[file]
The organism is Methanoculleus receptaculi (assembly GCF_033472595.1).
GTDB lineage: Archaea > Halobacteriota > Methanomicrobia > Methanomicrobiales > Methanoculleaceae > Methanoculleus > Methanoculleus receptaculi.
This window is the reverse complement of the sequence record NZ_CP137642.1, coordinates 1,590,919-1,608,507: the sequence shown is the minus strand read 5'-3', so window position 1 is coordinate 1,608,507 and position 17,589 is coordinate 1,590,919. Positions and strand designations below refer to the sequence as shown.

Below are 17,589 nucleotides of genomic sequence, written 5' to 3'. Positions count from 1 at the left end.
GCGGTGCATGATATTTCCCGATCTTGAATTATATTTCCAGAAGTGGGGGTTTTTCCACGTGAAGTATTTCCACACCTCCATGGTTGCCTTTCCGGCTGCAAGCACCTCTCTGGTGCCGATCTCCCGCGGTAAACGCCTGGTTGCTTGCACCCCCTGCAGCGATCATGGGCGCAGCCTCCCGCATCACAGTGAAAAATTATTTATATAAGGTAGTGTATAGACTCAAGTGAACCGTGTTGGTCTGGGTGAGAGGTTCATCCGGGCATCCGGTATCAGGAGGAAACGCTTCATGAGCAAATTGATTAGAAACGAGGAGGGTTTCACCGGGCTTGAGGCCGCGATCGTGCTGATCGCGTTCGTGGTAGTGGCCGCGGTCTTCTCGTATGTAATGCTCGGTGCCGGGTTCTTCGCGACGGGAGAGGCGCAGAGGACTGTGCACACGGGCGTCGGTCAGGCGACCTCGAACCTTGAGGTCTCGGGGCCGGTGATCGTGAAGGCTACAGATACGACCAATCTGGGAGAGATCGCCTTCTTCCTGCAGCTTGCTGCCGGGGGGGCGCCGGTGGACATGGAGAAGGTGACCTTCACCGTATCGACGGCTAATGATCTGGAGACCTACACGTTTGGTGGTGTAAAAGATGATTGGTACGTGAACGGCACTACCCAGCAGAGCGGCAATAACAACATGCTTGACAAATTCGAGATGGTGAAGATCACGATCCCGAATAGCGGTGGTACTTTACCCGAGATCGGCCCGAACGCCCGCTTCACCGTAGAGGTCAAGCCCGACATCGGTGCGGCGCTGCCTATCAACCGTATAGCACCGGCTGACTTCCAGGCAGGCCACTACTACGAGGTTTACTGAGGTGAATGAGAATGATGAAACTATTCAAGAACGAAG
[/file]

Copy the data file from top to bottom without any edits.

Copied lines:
The organism is Methanoculleus receptaculi (assembly GCF_033472595.1).
GTDB lineage: Archaea > Halobacteriota > Methanomicrobia > Methanomicrobiales > Methanoculleaceae > Methanoculleus > Methanoculleus receptaculi.
This window is the reverse complement of the sequence record NZ_CP137642.1, coordinates 1,590,919-1,608,507: the sequence shown is the minus strand read 5'-3', so window position 1 is coordinate 1,608,507 and position 17,589 is coordinate 1,590,919. Positions and strand designations below refer to the sequence as shown.

Below are 17,589 nucleotides of genomic sequence, written 5' to 3'. Positions count from 1 at the left end.
GCGGTGCATGATATTTCCCGATCTTGAATTATATTTCCAGAAGTGGGGGTTTTTCCACGTGAAGTATTTCCACACCTCCATGGTTGCCTTTCCGGCTGCAAGCACCTCTCTGGTGCCGATCTCCCGCGGTAAACGCCTGGTTGCTTGCACCCCCTGCAGCGATCATGGGCGCAGCCTCCCGCATCACAGTGAAAAATTATTTATATAAGGTAGTGTATAGACTCAAGTGAACCGTGTTGGTCTGGGTGAGAGGTTCATCCGGGCATCCGGTATCAGGAGGAAACGCTTCATGAGCAAATTGATTAGAAACGAGGAGGGTTTCACCGGGCTTGAGGCCGCGATCGTGCTGATCGCGTTCGTGGTAGTGGCCGCGGTCTTCTCGTATGTAATGCTCGGTGCCGGGTTCTTCGCGACGGGAGAGGCGCAGAGGACTGTGCACACGGGCGTCGGTCAGGCGACCTCGAACCTTGAGGTCTCGGGGCCGGTGATCGTGAAGGCTACAGATACGACCAATCTGGGAGAGATCGCCTTCTTCCTGCAGCTTGCTGCCGGGGGGGCGCCGGTGGACATGGAGAAGGTGACCTTCACCGTATCGACGGCTAATGATCTGGAGACCTACACGTTTGGTGGTGTAAAAGATGATTGGTACGTGAACGGCACTACCCAGCAGAGCGGCAATAACAACATGCTTGACAAATTCGAGATGGTGAAGATCACGATCCCGAATAGCGGTGGTACTTTACCCGAGATCGGCCCGAACGCCCGCTTCACCGTAGAGGTCAAGCCCGACATCGGTGCGGCGCTGCCTATCAACCGTATAGCACCGGCTGACTTCCAGGCAGGCCACTACTACGAGGTTTACTGAGGTGAATGAGAATGATGAAACTATTCAAGAACGAAG